Packers: Brett Favre headlines list of former Packers nominated for Hall of Fame


To the surprise of absolutely no one—except perhaps for that one guy who’s been living in a cave since 1988 or so, former Green Bay Packers quarterback Brett Favre headlined the list of 108 nominees for the Pro Football Hall of Fame’s 2016 induction class.

Favre is in his first year of eligibility and is one five former Packer players on the list of nominees that was shared by ESPN Wisconsin.

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Safeties LeRoy Butler and Darren Sharper were also nominated, along with wide receiver Sterling Sharpe, punter Sean Landeta and coach Mike Holmgren.

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Quarterback Kurt Warner, who signed with Green Bay as an undrafted free agent out of Northern Iowa but was a training camp cut, is also on the list. So is Kevin Greene, a former NFL linebacker who was an assistant coach with the Pack for five years, and Clay Matthews Jr., the father of current Packers linebacker Clay Matthews III.

Favre’s Hall of Fame worthiness is unquestioned. The NFL’s all-time leader in passing yards who is also second on the all-time touchdown passes list, Favre is a three-time NFL MVP, an 11-time Pro Bowler, a three-time All-Pro and a Super Bowl champion.

A second-round pick by the Atlanta Falcons out of Southern Miss in the 1991 NFL Draft, Favre was acquired by the Packers in February 1992 in exchange for a 1992 first-round pick and played 16 seasons in Green Bay, starting 253 consecutive games from 1992-2007 and rewriting the club record book with 61,655 passing yards and 442 touchdown passes.

He took the Packers to the playoffs 10 times, leading the club to two consecutive Super Bowl appearances and a win in Super Bowl XXXI following the 1996 season.

Butler was a second-round pick by Green Bay in the 1990 NFL Draft out of Florida State and transitioned from a cornerback who was a touch too slow into a safety who was named to four All-Pro teams.

He finished his career with 38 interceptions, 13 forced fumbles, 889 tackles and 20½ sacks and was the first of just six players with at least 30 interceptions and 20 sacks in his career.  Butler has never been a finalist for the Hall of Fame, having been eligible since 2007.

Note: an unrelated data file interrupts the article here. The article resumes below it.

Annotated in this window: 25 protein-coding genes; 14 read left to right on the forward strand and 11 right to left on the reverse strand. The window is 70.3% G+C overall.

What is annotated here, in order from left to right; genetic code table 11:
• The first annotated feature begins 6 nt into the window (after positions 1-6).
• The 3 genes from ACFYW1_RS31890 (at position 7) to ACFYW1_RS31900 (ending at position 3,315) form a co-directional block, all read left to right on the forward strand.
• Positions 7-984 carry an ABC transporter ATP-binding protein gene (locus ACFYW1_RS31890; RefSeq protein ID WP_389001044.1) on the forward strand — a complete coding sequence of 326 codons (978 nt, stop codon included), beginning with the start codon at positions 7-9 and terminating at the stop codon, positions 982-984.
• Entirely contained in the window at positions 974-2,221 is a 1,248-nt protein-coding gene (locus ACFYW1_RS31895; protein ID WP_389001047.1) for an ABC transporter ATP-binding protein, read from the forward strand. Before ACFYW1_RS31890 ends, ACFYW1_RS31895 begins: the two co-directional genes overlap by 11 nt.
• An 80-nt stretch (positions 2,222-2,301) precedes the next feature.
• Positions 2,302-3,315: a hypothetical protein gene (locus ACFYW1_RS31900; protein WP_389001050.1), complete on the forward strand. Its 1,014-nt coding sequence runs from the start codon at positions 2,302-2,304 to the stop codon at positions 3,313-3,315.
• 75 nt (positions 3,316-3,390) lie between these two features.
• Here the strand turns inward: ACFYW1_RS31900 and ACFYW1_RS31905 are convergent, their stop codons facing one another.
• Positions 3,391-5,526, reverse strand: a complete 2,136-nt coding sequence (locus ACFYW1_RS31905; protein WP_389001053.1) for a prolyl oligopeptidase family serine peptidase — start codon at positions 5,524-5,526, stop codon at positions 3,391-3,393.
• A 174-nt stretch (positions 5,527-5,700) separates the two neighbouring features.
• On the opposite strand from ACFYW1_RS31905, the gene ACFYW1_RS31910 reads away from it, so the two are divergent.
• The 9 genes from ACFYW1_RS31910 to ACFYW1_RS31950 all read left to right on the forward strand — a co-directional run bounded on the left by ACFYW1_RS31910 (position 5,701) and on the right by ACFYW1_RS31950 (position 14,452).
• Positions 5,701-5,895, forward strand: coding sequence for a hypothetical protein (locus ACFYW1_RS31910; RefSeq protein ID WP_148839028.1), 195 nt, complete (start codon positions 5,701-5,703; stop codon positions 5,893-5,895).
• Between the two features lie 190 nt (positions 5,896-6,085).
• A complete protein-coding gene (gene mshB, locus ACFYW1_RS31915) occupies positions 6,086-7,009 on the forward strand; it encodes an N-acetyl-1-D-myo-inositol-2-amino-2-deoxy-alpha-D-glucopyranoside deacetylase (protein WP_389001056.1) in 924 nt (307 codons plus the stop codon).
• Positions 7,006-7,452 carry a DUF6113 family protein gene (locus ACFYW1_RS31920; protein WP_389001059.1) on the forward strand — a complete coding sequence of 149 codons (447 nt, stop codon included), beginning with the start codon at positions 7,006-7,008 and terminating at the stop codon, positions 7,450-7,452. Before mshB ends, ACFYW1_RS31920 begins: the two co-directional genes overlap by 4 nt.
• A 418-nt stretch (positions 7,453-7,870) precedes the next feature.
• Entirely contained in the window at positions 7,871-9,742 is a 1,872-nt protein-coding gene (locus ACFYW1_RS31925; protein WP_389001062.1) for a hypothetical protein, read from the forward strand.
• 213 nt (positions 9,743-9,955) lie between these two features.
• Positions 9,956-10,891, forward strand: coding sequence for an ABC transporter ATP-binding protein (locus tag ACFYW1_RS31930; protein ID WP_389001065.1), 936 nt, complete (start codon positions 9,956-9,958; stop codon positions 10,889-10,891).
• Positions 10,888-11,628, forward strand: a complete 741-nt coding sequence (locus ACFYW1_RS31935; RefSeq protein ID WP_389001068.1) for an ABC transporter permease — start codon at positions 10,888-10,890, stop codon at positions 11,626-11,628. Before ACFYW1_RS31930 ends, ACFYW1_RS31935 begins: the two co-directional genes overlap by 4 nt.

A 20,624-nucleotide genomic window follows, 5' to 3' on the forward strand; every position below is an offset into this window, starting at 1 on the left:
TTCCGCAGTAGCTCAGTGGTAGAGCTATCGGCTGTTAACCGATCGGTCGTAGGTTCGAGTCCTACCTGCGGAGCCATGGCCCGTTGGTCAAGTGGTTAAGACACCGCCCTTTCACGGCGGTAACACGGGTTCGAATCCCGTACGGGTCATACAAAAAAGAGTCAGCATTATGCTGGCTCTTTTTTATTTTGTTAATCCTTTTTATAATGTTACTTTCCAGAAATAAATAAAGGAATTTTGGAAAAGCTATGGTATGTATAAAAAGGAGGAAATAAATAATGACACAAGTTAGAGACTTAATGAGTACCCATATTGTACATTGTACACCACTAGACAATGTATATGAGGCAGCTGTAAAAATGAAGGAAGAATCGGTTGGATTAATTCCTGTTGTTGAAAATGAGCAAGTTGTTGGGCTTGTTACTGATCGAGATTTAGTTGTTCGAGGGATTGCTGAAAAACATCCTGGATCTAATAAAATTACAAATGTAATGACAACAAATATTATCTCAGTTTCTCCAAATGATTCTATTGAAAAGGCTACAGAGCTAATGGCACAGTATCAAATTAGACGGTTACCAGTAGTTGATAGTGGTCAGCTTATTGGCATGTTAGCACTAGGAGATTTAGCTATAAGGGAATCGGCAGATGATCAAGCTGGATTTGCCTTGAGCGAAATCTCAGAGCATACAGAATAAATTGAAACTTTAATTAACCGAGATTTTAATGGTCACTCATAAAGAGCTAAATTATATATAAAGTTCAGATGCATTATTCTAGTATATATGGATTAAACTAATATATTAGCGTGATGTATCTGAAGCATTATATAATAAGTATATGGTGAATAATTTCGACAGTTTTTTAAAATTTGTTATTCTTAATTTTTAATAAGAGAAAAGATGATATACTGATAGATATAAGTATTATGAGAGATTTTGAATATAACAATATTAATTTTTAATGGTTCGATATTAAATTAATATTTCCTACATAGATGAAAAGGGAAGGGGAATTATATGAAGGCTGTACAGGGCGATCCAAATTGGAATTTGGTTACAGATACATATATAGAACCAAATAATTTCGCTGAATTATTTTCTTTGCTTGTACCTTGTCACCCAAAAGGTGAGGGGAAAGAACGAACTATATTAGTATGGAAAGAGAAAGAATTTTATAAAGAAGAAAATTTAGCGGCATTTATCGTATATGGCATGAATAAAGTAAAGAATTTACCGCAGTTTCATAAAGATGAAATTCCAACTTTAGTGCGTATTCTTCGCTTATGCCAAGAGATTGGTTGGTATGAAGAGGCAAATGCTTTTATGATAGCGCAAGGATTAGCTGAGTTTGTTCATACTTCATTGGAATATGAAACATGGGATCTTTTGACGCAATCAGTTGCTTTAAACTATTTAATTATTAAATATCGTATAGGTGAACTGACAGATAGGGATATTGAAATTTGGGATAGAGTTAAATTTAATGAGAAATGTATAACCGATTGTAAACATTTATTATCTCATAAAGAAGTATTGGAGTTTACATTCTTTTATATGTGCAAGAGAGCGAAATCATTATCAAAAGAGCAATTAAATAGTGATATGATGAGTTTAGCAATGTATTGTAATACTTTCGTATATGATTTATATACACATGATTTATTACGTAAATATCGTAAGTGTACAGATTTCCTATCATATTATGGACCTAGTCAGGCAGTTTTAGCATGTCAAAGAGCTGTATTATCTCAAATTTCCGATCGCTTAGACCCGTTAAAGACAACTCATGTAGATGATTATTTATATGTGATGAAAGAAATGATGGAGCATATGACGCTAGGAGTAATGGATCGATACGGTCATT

Sharper is a much more complicated case. In his first year of eligibility, Sharper is seventh all-time with 63 interceptions—36 of which came as a Packer—and was a two-time All-Pro, including in 2000 with Green Bay.

Sharper was a second-round pick out of William & Mary by the Packers in the 1997 NFL Draft and played with them from 1997-2004.

But Sharper is also an admitted serial rapist currently serving a nine-year prison sentence in California.

As Pete Dougherty of the Green Bay Press-Gazette wrote Wednesday, voters are prohibited from considering a player’s off-field activities in determining his worthiness for the Hall of Fame.

Sharpe presents a challenge to Hall of Fame voters because his career was cut short by injury after seven seasons. A record-setting receiver in his time, Sharpe’s accomplishments may have dimmed in the eyes of some voters because current receivers routinely put up similar numbers to what Sharpe accumulated at a time when they were considered almost unheard of.

He had two 100-reception seasons, including a then-record 112 catches in 1993, and was a three-time Pro Bowler who put up 595 catches and 65 touchdowns in seven years from 1988-94.

Sharpe was the seventh overall pick out of South Carolina in the 1988 NFL Draft by Green Bay.

Landeta punted in the NFL for 21 seasons, just one with the Packers in 1998. A two-time Pro Bowler, Landeta was undrafted out of Towson and kicked for three seasons in the old USFL before coming to the NFL with the New York Giants in 1985.

Holmgren was the Packers head coach from 1992-98, going 75-37 in the regular season and 9-5 in the playoffs, including the Super Bowl win in 1996.

He went on to go 86-74 in 10 seasons with the Seattle Seahawks from 1999-2008, where he was 4-6 in the postseason.

Holmgren was a high-school coach in the Bay Area for 10 years before spending five years in the collegiate ranks as an assistant coach.

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  • He made the leap to the NFL as an assistant with the San Francisco 49ers in 1986, ultimately rising to offensive coordinator before coming to the Packers in 1992.

    Favre has to be considered a lock. Earlier this year, I rated Butler as the best eligible former Packer not already in the Hall of Fame, and I have long felt Sharpe was being overlooked.

    Holmgren’s case is also contentious. He is 15th on the all-time wins list and has a better career winning percentage (.592) than Hall of Famers Chuck Noll (.566) and Bill Parcells (.569).

    But Noll (four) and Parcells (two) have multiple Super Bowl championships while Holmgren has just the one.

    In any event, 2016 is shaping up to be the summer of Favre. Who else goes in along with him may be relegated to afterthought status.

    Next: Best Of The Packers: Top 10 Tight Ends Since 1960

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